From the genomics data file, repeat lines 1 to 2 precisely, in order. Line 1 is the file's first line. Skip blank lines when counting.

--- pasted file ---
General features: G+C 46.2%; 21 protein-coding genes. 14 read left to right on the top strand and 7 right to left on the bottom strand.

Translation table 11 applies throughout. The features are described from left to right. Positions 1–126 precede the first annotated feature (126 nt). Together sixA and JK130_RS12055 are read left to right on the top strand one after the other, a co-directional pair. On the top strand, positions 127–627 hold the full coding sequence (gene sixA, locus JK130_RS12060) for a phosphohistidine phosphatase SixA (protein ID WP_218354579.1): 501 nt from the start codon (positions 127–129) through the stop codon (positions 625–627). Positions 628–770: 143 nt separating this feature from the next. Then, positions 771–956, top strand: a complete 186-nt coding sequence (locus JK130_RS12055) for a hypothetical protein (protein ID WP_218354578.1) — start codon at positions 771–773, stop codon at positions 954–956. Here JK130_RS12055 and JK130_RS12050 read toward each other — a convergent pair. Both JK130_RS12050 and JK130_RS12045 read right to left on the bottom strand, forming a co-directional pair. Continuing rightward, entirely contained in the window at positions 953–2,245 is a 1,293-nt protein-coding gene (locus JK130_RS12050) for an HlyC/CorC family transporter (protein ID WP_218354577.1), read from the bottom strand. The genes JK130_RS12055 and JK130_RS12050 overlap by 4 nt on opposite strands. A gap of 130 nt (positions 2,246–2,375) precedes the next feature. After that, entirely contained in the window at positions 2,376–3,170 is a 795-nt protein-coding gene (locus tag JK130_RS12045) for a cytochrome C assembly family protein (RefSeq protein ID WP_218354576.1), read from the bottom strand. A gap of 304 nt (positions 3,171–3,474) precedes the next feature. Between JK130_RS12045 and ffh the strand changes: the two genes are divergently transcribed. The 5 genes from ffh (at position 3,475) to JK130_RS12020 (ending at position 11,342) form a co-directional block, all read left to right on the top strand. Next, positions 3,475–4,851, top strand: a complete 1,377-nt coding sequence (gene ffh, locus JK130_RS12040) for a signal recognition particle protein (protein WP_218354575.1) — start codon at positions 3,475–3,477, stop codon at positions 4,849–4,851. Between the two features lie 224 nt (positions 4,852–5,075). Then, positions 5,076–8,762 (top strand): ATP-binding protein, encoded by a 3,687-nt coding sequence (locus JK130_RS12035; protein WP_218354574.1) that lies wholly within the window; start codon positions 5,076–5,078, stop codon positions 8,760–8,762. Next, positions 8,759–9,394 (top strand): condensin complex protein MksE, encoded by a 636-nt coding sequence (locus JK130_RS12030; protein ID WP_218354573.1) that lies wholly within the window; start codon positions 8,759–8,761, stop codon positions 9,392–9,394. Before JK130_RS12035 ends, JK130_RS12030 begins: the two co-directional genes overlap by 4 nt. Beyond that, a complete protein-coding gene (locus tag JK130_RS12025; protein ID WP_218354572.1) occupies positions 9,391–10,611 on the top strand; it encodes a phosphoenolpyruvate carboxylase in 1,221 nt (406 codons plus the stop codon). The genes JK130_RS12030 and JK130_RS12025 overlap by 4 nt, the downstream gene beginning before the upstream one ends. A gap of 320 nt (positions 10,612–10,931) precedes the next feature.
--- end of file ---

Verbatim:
General features: G+C 46.2%; 21 protein-coding genes. 14 read left to right on the top strand and 7 right to left on the bottom strand.

Translation table 11 applies throughout. The features are described from left to right. Positions 1–126 precede the first annotated feature (126 nt). Together sixA and JK130_RS12055 are read left to right on the top strand one after the other, a co-directional pair. On the top strand, positions 127–627 hold the full coding sequence (gene sixA, locus JK130_RS12060) for a phosphohistidine phosphatase SixA (protein ID WP_218354579.1): 501 nt from the start codon (positions 127–129) through the stop codon (positions 625–627). Positions 628–770: 143 nt separating this feature from the next. Then, positions 771–956, top strand: a complete 186-nt coding sequence (locus JK130_RS12055) for a hypothetical protein (protein ID WP_218354578.1) — start codon at positions 771–773, stop codon at positions 954–956. Here JK130_RS12055 and JK130_RS12050 read toward each other — a convergent pair. Both JK130_RS12050 and JK130_RS12045 read right to left on the bottom strand, forming a co-directional pair. Continuing rightward, entirely contained in the window at positions 953–2,245 is a 1,293-nt protein-coding gene (locus JK130_RS12050) for an HlyC/CorC family transporter (protein ID WP_218354577.1), read from the bottom strand. The genes JK130_RS12055 and JK130_RS12050 overlap by 4 nt on opposite strands. A gap of 130 nt (positions 2,246–2,375) precedes the next feature. After that, entirely contained in the window at positions 2,376–3,170 is a 795-nt protein-coding gene (locus tag JK130_RS12045) for a cytochrome C assembly family protein (RefSeq protein ID WP_218354576.1), read from the bottom strand. A gap of 304 nt (positions 3,171–3,474) precedes the next feature. Between JK130_RS12045 and ffh the strand changes: the two genes are divergently transcribed. The 5 genes from ffh (at position 3,475) to JK130_RS12020 (ending at position 11,342) form a co-directional block, all read left to right on the top strand. Next, positions 3,475–4,851, top strand: a complete 1,377-nt coding sequence (gene ffh, locus JK130_RS12040) for a signal recognition particle protein (protein WP_218354575.1) — start codon at positions 3,475–3,477, stop codon at positions 4,849–4,851. Between the two features lie 224 nt (positions 4,852–5,075). Then, positions 5,076–8,762 (top strand): ATP-binding protein, encoded by a 3,687-nt coding sequence (locus JK130_RS12035; protein WP_218354574.1) that lies wholly within the window; start codon positions 5,076–5,078, stop codon positions 8,760–8,762. Next, positions 8,759–9,394 (top strand): condensin complex protein MksE, encoded by a 636-nt coding sequence (locus JK130_RS12030; protein ID WP_218354573.1) that lies wholly within the window; start codon positions 8,759–8,761, stop codon positions 9,392–9,394. Before JK130_RS12035 ends, JK130_RS12030 begins: the two co-directional genes overlap by 4 nt. Beyond that, a complete protein-coding gene (locus tag JK130_RS12025; protein ID WP_218354572.1) occupies positions 9,391–10,611 on the top strand; it encodes a phosphoenolpyruvate carboxylase in 1,221 nt (406 codons plus the stop codon). The genes JK130_RS12030 and JK130_RS12025 overlap by 4 nt, the downstream gene beginning before the upstream one ends. A gap of 320 nt (positions 10,612–10,931) precedes the next feature.